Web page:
I agree completely. In theory. Practice is sometimes harder than theory.
At about age 3, my daughter demanded to know "What are we?" She had friends who were Catholic and Methodist and Jewish and Muslim and Hindu. We got invited to parties and celebrations for all kinds of cultural and religious events, and I love a party. She has been doing the advent box at one neighbor's house since she was a baby. She certainly lit her first menorah before age 3. She knew all about respecting folks who were fasting for Ramadan since she was tiny.
So what are we?
After a few failed attempts at discussing the role of religion in society, and my own secular upbringing with a 3 year old, I announced that "WE" are secular humanists. She didn't really love that answer. But she had two peers who also identified as secular, and so I spoke with their parents and tried to carve out an identity to go along with the title. Which became confused by the fact that one secular family is Jewish secular, and they DO light menorahs and spin dreidels and sing songs that no one else knows.
At 7, she is capable of much more complex thinking, and seems to feel less of a need for us to be in a clear category. She knows quite a bit about religion. And over the years, she has alternated between announcing that she either does or doesn't believe in the deity/supernatural being of the month. These deities/ supernatural beings have included the "man with a white beard on a cloud" god of Abraham, Zeus, who she learned about in school, fairies, who are omnipresent in children's literature, (and who until a few months ago, she believed were responsible for putting money under her pillow when she loses a tooth), and most recently ghosts. She likes to asses the pros and cons of the likelihood of the existence of each of these beings, and also likes to cite which of her friends believe. Lots of ghost believers in the second grade, apparently. Some of them believe that the ghosts are their dead relatives.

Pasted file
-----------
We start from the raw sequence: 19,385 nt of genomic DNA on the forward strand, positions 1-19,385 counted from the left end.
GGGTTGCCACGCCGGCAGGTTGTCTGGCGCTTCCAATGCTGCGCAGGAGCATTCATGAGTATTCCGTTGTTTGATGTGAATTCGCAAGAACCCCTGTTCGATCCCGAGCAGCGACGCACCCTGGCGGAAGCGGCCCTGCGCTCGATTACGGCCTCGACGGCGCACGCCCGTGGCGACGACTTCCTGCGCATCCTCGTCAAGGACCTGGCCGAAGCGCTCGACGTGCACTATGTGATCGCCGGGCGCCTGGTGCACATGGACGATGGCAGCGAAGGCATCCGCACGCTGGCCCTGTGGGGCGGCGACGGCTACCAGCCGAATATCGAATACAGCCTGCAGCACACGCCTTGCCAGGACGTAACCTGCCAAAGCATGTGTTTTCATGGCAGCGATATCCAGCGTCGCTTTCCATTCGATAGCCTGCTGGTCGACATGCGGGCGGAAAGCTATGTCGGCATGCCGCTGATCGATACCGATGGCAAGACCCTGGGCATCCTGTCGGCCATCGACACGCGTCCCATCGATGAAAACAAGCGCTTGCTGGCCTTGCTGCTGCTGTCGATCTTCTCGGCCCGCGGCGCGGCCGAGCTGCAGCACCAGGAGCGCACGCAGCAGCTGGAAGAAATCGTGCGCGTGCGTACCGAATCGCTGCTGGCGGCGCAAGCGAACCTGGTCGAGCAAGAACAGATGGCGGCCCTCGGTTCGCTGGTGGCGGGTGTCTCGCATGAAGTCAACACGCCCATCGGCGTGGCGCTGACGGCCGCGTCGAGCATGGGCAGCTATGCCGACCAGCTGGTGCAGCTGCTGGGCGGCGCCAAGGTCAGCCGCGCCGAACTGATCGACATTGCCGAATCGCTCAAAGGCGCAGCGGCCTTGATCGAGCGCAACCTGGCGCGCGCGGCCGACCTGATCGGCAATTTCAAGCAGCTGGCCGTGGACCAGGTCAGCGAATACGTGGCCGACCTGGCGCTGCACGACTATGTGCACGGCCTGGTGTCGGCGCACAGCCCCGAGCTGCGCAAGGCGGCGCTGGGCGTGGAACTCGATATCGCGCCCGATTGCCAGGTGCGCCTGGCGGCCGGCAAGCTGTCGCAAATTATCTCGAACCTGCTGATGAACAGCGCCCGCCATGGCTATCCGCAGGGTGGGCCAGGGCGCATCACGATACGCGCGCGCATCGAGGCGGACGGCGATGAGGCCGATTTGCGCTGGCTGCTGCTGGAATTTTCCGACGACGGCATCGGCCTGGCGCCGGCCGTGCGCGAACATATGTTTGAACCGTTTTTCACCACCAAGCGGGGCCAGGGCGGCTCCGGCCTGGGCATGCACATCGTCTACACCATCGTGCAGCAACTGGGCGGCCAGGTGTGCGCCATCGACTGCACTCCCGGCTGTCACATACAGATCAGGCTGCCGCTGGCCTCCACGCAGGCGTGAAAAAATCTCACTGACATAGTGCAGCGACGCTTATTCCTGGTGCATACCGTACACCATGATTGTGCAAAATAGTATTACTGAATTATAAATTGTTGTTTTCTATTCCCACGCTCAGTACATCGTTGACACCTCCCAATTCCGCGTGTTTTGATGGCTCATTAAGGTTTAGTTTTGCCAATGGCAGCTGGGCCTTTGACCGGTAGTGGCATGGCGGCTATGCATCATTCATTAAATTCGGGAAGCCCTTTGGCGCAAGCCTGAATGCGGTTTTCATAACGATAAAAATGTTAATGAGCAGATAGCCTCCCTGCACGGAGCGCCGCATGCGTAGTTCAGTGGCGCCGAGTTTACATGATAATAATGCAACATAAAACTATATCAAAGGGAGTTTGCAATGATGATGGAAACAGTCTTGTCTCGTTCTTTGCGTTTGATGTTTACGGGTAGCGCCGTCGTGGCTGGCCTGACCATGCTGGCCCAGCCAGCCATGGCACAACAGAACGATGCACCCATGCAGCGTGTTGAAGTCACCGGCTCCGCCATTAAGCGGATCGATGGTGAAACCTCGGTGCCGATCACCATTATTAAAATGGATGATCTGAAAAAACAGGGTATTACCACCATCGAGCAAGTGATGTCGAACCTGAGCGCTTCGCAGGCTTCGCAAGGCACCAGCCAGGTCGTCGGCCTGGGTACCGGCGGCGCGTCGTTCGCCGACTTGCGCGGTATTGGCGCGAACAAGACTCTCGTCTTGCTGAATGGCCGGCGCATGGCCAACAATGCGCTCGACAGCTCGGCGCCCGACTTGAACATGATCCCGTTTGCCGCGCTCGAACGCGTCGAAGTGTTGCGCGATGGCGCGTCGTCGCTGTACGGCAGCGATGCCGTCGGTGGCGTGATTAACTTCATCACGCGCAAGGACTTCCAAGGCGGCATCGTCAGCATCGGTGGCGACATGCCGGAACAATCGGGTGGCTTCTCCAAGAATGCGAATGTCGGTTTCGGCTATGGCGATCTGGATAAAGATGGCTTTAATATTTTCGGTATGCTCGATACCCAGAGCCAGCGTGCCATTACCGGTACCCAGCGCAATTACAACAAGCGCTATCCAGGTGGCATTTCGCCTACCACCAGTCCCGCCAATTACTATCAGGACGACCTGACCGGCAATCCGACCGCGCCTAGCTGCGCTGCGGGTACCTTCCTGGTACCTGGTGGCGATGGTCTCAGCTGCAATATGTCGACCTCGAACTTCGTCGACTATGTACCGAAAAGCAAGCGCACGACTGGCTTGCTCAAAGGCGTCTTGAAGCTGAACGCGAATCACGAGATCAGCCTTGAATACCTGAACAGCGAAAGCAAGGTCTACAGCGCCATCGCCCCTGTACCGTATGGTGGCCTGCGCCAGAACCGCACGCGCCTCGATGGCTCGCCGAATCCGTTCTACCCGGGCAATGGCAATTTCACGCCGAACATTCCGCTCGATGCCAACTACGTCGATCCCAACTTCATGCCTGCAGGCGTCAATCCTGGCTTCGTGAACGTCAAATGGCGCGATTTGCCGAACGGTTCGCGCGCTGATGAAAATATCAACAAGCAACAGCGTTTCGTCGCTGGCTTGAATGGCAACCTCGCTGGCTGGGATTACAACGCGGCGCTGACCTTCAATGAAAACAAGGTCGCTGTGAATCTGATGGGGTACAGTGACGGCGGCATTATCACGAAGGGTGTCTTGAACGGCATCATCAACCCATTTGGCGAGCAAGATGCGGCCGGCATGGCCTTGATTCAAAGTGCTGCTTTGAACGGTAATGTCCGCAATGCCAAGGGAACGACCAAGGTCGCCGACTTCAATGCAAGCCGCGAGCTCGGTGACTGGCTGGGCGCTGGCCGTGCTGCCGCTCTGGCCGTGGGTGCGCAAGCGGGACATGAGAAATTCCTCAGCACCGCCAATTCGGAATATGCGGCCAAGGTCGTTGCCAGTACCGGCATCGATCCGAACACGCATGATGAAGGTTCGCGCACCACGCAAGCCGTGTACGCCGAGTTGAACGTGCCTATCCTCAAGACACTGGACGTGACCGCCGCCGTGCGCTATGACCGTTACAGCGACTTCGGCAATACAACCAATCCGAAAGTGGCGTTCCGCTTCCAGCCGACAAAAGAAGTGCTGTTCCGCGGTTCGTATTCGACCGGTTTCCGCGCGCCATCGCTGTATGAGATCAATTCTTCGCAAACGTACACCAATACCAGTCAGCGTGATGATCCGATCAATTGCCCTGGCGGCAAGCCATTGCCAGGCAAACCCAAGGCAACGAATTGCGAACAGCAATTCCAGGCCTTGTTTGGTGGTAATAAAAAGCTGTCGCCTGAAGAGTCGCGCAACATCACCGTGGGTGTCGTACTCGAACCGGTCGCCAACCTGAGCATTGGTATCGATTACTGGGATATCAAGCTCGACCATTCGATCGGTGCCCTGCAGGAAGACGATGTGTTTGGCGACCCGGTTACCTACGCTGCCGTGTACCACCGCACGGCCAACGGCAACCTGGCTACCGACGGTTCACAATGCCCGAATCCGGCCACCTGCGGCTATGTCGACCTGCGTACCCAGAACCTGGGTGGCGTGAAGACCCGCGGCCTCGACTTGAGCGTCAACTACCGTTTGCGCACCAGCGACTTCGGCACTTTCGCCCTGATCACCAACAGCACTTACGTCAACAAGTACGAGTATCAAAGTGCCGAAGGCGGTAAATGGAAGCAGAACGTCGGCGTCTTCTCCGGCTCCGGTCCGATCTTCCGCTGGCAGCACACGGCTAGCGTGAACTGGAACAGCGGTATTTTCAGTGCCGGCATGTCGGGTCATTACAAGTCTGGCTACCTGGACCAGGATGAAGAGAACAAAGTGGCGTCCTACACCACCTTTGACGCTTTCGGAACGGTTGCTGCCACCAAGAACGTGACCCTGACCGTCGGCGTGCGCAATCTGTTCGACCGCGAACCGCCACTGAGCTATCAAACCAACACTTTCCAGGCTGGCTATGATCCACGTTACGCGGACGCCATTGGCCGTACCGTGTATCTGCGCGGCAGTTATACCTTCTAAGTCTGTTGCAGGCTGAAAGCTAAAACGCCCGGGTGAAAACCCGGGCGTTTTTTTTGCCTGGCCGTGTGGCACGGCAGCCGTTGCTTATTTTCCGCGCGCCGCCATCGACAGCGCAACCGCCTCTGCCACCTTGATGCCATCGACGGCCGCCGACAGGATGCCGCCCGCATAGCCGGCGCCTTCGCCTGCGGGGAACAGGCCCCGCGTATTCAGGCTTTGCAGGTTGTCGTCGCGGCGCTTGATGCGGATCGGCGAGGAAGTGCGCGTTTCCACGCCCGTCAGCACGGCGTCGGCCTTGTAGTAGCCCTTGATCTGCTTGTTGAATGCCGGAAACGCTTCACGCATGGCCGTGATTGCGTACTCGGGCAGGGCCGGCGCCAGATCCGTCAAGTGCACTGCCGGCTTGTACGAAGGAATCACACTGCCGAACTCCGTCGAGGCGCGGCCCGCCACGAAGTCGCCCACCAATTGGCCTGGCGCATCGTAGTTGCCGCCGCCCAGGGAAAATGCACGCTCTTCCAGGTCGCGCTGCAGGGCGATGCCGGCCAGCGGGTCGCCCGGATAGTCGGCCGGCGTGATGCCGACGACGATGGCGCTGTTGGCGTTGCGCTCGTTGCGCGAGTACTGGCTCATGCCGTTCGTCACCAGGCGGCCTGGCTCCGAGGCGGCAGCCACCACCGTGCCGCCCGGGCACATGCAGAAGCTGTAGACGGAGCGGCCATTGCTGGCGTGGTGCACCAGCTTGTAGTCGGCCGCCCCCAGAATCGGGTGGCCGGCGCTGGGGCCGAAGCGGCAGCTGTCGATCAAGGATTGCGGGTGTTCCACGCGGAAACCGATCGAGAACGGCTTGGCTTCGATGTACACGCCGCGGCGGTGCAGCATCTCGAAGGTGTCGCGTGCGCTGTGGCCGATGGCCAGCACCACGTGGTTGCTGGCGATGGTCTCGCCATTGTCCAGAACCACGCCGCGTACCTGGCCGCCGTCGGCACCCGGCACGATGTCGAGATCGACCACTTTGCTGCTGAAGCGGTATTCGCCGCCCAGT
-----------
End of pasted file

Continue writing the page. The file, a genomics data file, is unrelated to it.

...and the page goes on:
My daughter has expressed that it would be nice to believe that dead people come back and visit you, or that they are living in the clouds having fun far away. I've told her that I agree. I would LIKE to believe those things. And I can even PRETEND that I believe those things, because sometimes it makes me feel better to pretend that I can talk to my beloved mom. But that I really don't believe.
She nods, stoically.
I'm big on promoting "I believe in science!" and she likes that a lot. She is my little budding scientist.
But I always tell her that as she grows up, she will make her own decisions about what to believe.
On a completely different topic - last night we took a cab ride home in a terrible storm. The cab was slipping and sliding, and the driver, who was terrific, apologized profusely when we slid through a yellow light as it turned red. He was very aware of keeping the little girl in the back seat safe.
I gave him a very generous, much-deserved tip. And as we got out of the car, he shouted "God bless you! God bless you both! God bless you!"
My 7 year old asked why he was saying "god bless you."
She said that neither of us had sneezed. She was genuinely confused.